“The play’s the thing.”–William Shakespeare, Hamlet
So much of what people do is play right from an early age. A toddler likes to be swung in the arms of a father. Those early trips to the playground. The fascination with pools, fountains, and water play. At home, playing with one’s toys, one’s siblings and early playmates as well as parents and grandparents.
A lot of the play comes through playing on one’s own and trying different things out as the possibilities occur to the imagination. Spontaneous play is important such as the games parents and children play with hands. From the very beginnings in a person’s life, play is mainly about possibilities, especially imaginative possibilities. In a real large sense, we play our way through life.
There are, of course, the structured games such as those played with others at the playground, board games, or video games. Indeed, the main selling point of e-media devices remains play possibilities. Later, we become interested in play as performances which leads to a whole other related theme and strand of life. We play roles, trying out various ones, again playing roles we enjoy or prefer, and seeing what the responses of other will be to our ‘play-acting’. Many jobs are simply roles in which people play parts whether they be plumbers, teachers, doctors, or (more directly-obviously) actors.
If you watch children, teens, or adults, you will basically see nothing but a bunch of play, trying out possibilities (often pushing ‘edges’), performing parts and roles (often imitated from media as well as past experience). People playing, constantly playing.
Playing in relationships and, to a large extent, today’s relationships rapidly end when the play (especially the love-play) element ends and the relationship ceases to be fun, entertaining, pleasurable, and engaging. A tall order for most modern cohabiting couples, but look a little closer and those who are together and seemingly content will often be playing as they go. Playmates.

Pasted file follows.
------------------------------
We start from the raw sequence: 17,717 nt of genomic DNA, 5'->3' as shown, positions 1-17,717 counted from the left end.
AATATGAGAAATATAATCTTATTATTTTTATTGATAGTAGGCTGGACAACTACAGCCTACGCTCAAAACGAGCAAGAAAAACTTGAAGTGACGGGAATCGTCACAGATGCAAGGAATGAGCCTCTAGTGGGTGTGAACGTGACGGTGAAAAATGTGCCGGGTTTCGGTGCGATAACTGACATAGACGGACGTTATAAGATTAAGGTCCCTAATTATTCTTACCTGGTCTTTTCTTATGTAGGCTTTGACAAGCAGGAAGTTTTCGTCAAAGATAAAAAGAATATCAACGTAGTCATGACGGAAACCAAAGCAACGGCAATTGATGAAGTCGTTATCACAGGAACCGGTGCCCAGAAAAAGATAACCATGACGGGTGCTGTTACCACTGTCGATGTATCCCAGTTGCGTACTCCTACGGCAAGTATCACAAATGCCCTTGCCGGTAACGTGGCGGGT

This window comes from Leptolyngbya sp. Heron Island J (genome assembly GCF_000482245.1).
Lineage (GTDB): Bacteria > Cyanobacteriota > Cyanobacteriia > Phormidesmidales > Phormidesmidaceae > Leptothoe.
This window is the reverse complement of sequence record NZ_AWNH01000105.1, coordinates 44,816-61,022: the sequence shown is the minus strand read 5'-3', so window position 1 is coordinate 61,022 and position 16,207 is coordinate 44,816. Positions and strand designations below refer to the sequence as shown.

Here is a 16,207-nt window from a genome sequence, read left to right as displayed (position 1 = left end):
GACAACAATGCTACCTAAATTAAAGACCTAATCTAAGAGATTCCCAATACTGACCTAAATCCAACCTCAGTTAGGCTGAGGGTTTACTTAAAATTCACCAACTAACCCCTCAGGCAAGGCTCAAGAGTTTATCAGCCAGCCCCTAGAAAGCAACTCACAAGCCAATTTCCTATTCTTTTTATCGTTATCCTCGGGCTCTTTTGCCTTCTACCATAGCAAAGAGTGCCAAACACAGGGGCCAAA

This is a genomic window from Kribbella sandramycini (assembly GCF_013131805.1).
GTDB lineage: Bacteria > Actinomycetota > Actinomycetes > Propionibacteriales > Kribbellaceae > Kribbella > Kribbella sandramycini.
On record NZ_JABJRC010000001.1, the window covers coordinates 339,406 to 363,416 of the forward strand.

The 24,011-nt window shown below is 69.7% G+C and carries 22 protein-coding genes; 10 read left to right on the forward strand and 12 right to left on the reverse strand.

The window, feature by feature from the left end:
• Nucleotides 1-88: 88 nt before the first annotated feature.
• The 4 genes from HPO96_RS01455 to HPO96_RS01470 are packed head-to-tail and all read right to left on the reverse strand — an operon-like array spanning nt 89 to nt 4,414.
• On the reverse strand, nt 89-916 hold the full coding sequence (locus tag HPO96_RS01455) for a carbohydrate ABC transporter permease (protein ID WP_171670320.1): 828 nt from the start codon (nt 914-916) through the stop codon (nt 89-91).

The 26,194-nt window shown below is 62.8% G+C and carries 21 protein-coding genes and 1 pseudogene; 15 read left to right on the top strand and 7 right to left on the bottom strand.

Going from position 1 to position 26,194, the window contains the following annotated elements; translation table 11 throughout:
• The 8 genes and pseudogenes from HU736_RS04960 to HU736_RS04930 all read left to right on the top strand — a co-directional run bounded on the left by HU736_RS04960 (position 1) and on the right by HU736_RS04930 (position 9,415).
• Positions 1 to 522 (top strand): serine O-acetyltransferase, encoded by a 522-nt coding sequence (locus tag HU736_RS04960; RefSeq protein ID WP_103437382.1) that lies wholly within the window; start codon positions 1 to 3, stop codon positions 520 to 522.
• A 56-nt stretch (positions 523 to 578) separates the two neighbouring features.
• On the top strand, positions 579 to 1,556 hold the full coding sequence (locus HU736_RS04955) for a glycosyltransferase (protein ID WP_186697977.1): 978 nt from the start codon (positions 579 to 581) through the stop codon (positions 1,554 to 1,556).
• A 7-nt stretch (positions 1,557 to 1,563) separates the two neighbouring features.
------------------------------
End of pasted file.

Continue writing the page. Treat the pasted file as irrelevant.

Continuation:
There are many key elements to life–the daily quest for information and to know whatever, the ruling passions that send young people globetrotting, older folks volunteering, and artists lost in their own worlds. There is the great quest to be known, understood, and appreciated by someone else as much as we know, understand, and appreciate even one person closely, intimately, and thoroughly in return. (Tricky one that mutuality and reciprocity given so many people’s selfishness, impatience, and lack of empathy.) So, key elements or core themes. Play is a fundamental part of each of the above three themes.
Looking back through ye olde photo albums for pictures of family and fathering, I find myriad pictures of play and performance within the family–the sorts of things that define what a parent, mother, or father are. In each happy instance or moment of being, we were playing, performing, enjoying life at a very basic level. Whatever notions of play I see in those pictures originates from a larger context and personal past of lifetime play. It is that instinct, that passion which has been instilled in my children and grandchild already. The best of my early relationship with my grandson and his life so far, in general. Simple play.
“The child is father of the man.”–William Wordsworth